“Following the termination of offshore disclosure facilities last year, this is the final chance for taxpayers to come forward to correct their outstanding tax liabilities before September 2018, after which the taxpayer will be subject to a new, tougher set of sanctions.

“Although the penalties proposed are harsh from a historic perspective, taxpayers should not expect to get a better deal in future,” Lorimer said.

Dawn Register, a partner at BDO Tax Dispute Resolution, welcomed the move by HMRC noting: “The old adage of “staying off HMRC’s radar” simply does not apply in today’s world of automatic information exchange."

"Now more than ever, it is critical for those involved in failed tax avoidance or evasion, whether on or off shore, to consider a voluntary disclosure which will undoubtedly be less painful than a HMRC investigation where people could face penalties of up to 300%, or even criminal action," she said.

The consultation period for this latest proposal is open to 19 October and should be of interest to individuals with offshore income, gains and assets; and their advisors and agents.

Regime toughens

This new move by HMRC follows a series of steps taken by the government recently to strengthen the sanctions for those involved in offshore tax evasion.

These have included a new criminal offence for tax evasion; increased civil penalties for offshore tax evaders which involved a new penalty of up to 10% of the value of the underlying asset; and new civil sanctions on those who deliberately enable offshore tax evasion.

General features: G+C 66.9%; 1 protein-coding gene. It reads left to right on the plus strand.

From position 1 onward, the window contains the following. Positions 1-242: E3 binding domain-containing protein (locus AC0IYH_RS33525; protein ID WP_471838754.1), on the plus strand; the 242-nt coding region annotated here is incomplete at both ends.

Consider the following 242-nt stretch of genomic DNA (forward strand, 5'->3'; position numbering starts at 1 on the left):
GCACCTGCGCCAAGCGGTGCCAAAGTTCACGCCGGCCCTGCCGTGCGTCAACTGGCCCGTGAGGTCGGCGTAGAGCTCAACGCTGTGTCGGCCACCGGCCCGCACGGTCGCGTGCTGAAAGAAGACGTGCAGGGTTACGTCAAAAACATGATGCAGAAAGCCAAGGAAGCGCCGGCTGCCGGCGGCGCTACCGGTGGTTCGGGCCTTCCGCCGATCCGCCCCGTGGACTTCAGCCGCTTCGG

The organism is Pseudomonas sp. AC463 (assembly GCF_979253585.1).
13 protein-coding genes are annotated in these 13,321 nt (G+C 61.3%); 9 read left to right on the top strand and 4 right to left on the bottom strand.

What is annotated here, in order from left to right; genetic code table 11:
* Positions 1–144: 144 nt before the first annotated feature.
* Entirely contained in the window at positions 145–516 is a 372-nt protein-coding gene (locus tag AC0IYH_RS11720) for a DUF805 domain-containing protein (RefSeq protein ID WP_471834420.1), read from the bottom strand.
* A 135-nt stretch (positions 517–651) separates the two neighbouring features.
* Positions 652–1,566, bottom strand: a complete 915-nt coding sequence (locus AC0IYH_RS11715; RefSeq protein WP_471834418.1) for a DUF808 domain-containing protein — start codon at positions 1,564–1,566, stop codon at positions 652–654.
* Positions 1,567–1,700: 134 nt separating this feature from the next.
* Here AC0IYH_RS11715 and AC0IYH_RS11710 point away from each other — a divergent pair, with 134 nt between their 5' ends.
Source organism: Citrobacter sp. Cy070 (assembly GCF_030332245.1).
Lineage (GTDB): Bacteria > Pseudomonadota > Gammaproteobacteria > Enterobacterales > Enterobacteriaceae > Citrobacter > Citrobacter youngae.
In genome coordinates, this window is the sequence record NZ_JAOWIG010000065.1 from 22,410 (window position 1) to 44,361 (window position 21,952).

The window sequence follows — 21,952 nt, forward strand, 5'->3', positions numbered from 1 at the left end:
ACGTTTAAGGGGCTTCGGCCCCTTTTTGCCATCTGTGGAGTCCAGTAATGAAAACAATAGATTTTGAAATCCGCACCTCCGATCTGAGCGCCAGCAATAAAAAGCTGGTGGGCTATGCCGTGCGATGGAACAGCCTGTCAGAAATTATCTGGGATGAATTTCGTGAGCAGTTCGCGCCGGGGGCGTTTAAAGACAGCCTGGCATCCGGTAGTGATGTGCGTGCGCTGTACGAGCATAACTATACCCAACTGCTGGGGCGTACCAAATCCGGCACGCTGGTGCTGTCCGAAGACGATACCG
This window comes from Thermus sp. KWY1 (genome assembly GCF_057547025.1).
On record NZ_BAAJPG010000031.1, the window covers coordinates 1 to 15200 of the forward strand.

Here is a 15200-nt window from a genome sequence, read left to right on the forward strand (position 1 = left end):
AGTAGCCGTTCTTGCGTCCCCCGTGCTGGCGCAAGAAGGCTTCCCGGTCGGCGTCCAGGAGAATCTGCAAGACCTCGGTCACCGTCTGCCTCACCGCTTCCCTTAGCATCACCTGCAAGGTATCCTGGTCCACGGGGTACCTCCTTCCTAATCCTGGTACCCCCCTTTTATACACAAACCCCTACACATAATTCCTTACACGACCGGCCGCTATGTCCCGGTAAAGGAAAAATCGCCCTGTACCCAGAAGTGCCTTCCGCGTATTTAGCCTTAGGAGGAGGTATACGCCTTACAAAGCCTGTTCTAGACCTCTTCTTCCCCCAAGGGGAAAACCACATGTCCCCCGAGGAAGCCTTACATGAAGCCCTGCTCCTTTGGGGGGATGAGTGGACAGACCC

In the 2014-15 tax year HMRC said it had brought in £26.6bn ($35.2bn, €31,2bn) from tackling tax evasion and avoidance. Since 2010 it has raised more than £2.5bn from offshore evasion initiatives and going back to 2009 has also secured 13 offshore specific prosecutions.

HMRC has also announced it will open its Worldwide Disclosure Facility (WDF) from the 5 September 2016.

The WDF, announced at Budget 2015, allows those with outstanding tax to pay to put their affairs in order though offers no special terms. HMRC said it would release further details when it opens.

Mike Down, head of tax investigations at tax consultants RSM said the new from HMRC provided scant detail how to access the WDF. However he said:  "We now know that there will be “no special terms” which presumably means that although there will be a streamlined process for making reports to HMRC, the tax interest and penalties will be payable in full.

‘There is also no mention of immunity from prosecution, which was available in the now closed Liechtenstein Disclosure Facility. This confirms that such immunity is no longer an acceptable option,  he added.

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Richard Hubbard

Group Editor

Richard Hubbard is the group editor at Last Word. He is responsible for the editorial content of International Adviser, Portfolio Adviser, Expert Investor and Fund Selector Asia. Richard previously worked for Thomson Reuters and has covered the financial services industry and investment themes from its offices in London, Singapore, Hong Kong and New York. Richard started his career at the Australian Financial Review in Sydney.